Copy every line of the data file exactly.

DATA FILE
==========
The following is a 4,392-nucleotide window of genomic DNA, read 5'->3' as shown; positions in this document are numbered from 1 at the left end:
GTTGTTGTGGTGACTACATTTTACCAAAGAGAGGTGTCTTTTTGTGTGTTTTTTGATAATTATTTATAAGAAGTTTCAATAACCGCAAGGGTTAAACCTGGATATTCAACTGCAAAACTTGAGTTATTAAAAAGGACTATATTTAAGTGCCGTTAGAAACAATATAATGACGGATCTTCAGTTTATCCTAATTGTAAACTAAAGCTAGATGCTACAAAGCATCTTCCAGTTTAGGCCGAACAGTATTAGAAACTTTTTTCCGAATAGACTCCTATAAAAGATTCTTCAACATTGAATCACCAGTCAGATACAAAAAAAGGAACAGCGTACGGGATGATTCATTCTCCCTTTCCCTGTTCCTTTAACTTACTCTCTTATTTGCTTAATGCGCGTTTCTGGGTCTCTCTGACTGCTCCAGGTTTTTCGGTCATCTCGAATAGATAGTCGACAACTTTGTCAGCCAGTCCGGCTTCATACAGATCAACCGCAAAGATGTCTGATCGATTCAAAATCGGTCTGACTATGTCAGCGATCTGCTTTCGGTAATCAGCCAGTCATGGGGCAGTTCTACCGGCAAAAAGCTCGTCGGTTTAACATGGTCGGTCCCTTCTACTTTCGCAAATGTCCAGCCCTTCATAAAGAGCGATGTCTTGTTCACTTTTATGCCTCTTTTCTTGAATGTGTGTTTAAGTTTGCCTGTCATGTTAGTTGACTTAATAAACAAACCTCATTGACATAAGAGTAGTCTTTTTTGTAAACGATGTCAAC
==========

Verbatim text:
The following is a 4,392-nucleotide window of genomic DNA, read 5'->3' as shown; positions in this document are numbered from 1 at the left end:
GTTGTTGTGGTGACTACATTTTACCAAAGAGAGGTGTCTTTTTGTGTGTTTTTTGATAATTATTTATAAGAAGTTTCAATAACCGCAAGGGTTAAACCTGGATATTCAACTGCAAAACTTGAGTTATTAAAAAGGACTATATTTAAGTGCCGTTAGAAACAATATAATGACGGATCTTCAGTTTATCCTAATTGTAAACTAAAGCTAGATGCTACAAAGCATCTTCCAGTTTAGGCCGAACAGTATTAGAAACTTTTTTCCGAATAGACTCCTATAAAAGATTCTTCAACATTGAATCACCAGTCAGATACAAAAAAAGGAACAGCGTACGGGATGATTCATTCTCCCTTTCCCTGTTCCTTTAACTTACTCTCTTATTTGCTTAATGCGCGTTTCTGGGTCTCTCTGACTGCTCCAGGTTTTTCGGTCATCTCGAATAGATAGTCGACAACTTTGTCAGCCAGTCCGGCTTCATACAGATCAACCGCAAAGATGTCTGATCGATTCAAAATCGGTCTGACTATGTCAGCGATCTGCTTTCGGTAATCAGCCAGTCATGGGGCAGTTCTACCGGCAAAAAGCTCGTCGGTTTAACATGGTCGGTCCCTTCTACTTTCGCAAATGTCCAGCCCTTCATAAAGAGCGATGTCTTGTTCACTTTTATGCCTCTTTTCTTGAATGTGTGTTTAAGTTTGCCTGTCATGTTAGTTGACTTAATAAACAAACCTCATTGACATAAGAGTAGTCTTTTTTGTAAACGATGTCAAC